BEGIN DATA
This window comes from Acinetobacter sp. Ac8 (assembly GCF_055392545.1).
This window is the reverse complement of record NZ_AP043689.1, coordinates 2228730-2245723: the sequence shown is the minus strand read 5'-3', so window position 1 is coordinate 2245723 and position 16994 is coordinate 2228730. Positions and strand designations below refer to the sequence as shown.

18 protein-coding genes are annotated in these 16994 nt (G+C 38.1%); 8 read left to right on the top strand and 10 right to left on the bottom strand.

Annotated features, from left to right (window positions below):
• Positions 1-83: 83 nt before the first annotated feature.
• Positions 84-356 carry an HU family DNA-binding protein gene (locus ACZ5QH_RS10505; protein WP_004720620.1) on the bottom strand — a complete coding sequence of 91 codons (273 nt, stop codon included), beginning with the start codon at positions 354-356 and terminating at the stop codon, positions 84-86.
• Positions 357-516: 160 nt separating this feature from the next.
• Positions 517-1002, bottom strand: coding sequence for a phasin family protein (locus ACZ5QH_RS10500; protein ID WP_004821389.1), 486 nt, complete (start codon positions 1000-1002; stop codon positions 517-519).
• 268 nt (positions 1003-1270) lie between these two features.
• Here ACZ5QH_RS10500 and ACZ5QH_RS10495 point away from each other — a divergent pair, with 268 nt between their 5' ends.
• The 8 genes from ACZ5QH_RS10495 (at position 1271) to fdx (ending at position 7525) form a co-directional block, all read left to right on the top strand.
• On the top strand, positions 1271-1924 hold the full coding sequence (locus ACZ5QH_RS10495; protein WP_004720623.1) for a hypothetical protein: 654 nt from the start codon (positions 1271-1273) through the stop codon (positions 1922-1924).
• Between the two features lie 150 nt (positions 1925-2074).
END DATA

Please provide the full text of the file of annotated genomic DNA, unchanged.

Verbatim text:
This window comes from Acinetobacter sp. Ac8 (assembly GCF_055392545.1).
This window is the reverse complement of record NZ_AP043689.1, coordinates 2228730-2245723: the sequence shown is the minus strand read 5'-3', so window position 1 is coordinate 2245723 and position 16994 is coordinate 2228730. Positions and strand designations below refer to the sequence as shown.

18 protein-coding genes are annotated in these 16994 nt (G+C 38.1%); 8 read left to right on the top strand and 10 right to left on the bottom strand.

Annotated features, from left to right (window positions below):
• Positions 1-83: 83 nt before the first annotated feature.
• Positions 84-356 carry an HU family DNA-binding protein gene (locus ACZ5QH_RS10505; protein WP_004720620.1) on the bottom strand — a complete coding sequence of 91 codons (273 nt, stop codon included), beginning with the start codon at positions 354-356 and terminating at the stop codon, positions 84-86.
• Positions 357-516: 160 nt separating this feature from the next.
• Positions 517-1002, bottom strand: coding sequence for a phasin family protein (locus ACZ5QH_RS10500; protein ID WP_004821389.1), 486 nt, complete (start codon positions 1000-1002; stop codon positions 517-519).
• 268 nt (positions 1003-1270) lie between these two features.
• Here ACZ5QH_RS10500 and ACZ5QH_RS10495 point away from each other — a divergent pair, with 268 nt between their 5' ends.
• The 8 genes from ACZ5QH_RS10495 (at position 1271) to fdx (ending at position 7525) form a co-directional block, all read left to right on the top strand.
• On the top strand, positions 1271-1924 hold the full coding sequence (locus ACZ5QH_RS10495; protein WP_004720623.1) for a hypothetical protein: 654 nt from the start codon (positions 1271-1273) through the stop codon (positions 1922-1924).
• Between the two features lie 150 nt (positions 1925-2074).